common peroneal nerve lesion will cause foot drop commonly following a fibular neck fracture
Tibial nerve lesion will prevent plantarflexion and inversion of the foot
Classify bacteria according to gram staining and shape?
Gram-positive cocci = staphylococci + streptococci (including enterococci)
Gram-negative cocci = Neisseria (meningitidis + gonorrhoeae) and Moraxella catarrhalis
Gram-positive rods (bacilli) = ABCD L
Bacillus anthracis (anthrax)
Diphtheria: Corynebacterium diphtheriae
Remaining organisms are Gram-negative rods, e.g.:
What constitutes a confusion screen?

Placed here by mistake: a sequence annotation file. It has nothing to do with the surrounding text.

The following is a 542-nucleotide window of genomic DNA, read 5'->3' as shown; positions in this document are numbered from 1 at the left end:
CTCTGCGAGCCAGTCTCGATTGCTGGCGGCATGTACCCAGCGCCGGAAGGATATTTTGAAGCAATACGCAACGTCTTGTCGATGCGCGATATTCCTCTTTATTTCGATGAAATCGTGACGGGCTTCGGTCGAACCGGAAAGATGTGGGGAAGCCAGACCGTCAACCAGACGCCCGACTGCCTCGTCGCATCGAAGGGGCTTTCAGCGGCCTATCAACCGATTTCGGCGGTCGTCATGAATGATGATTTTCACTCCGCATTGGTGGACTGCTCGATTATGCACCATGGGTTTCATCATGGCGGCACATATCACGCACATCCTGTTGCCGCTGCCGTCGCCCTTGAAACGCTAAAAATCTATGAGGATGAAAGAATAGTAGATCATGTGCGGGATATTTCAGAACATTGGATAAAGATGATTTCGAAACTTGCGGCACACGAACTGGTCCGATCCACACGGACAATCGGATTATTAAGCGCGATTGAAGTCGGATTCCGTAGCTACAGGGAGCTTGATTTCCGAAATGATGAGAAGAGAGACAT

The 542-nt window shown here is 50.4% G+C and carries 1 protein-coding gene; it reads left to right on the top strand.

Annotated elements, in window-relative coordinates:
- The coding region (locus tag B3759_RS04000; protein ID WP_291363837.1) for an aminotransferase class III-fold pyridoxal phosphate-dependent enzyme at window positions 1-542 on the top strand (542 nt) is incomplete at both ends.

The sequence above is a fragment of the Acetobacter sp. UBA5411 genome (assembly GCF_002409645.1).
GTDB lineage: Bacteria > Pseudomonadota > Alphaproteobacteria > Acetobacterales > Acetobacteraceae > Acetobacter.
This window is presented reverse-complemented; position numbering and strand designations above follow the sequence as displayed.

Bloods: FBC U&E LFT TFT Ferritin B12 Ca2+ (bone screen) Glucose
X-ray: CxR Ct head
Reversible causes of dementia?
Brain: SDH, Normal pressure hydrocephalus
Metabolic: Hypothyroid, B12 deficiency, Hypercalcaemia
Name 4 dementia medications.
Donepezil, Galantamine, Memantine
What is the triad of Normal Pressure Hydrocephalus?
What is the treatment?
Gait Disturbance (Magnetic Gait)
Treatment: Ventriculoperitoneal Shunt:
What is pick's dementia also known as?
Sedative Medication for delirium?
Haloperidol 0.5mg IM
AMT Exam components?
Count back 20-1
Most important causes of falls?
Cardiogenic (HOCM, Arrhythmia, AS, MI, PE)
Neurogenic (Seizure, CVA, Hydrocephalus)
Vasogenic (Vasovagal, Carotid sinus, Micturation)
Postural Drop (Lying Standing BP)
Dexa Scan Cut Off scores?
-1 to -2.5 osteopenia
Oxford Bamford Classification?
ABCD2 Criteria for TIA
Investigation for MS
MRI brain + spinal cord
Optic Disc Cupping is associated with which disease
Acute open-angle glaucoma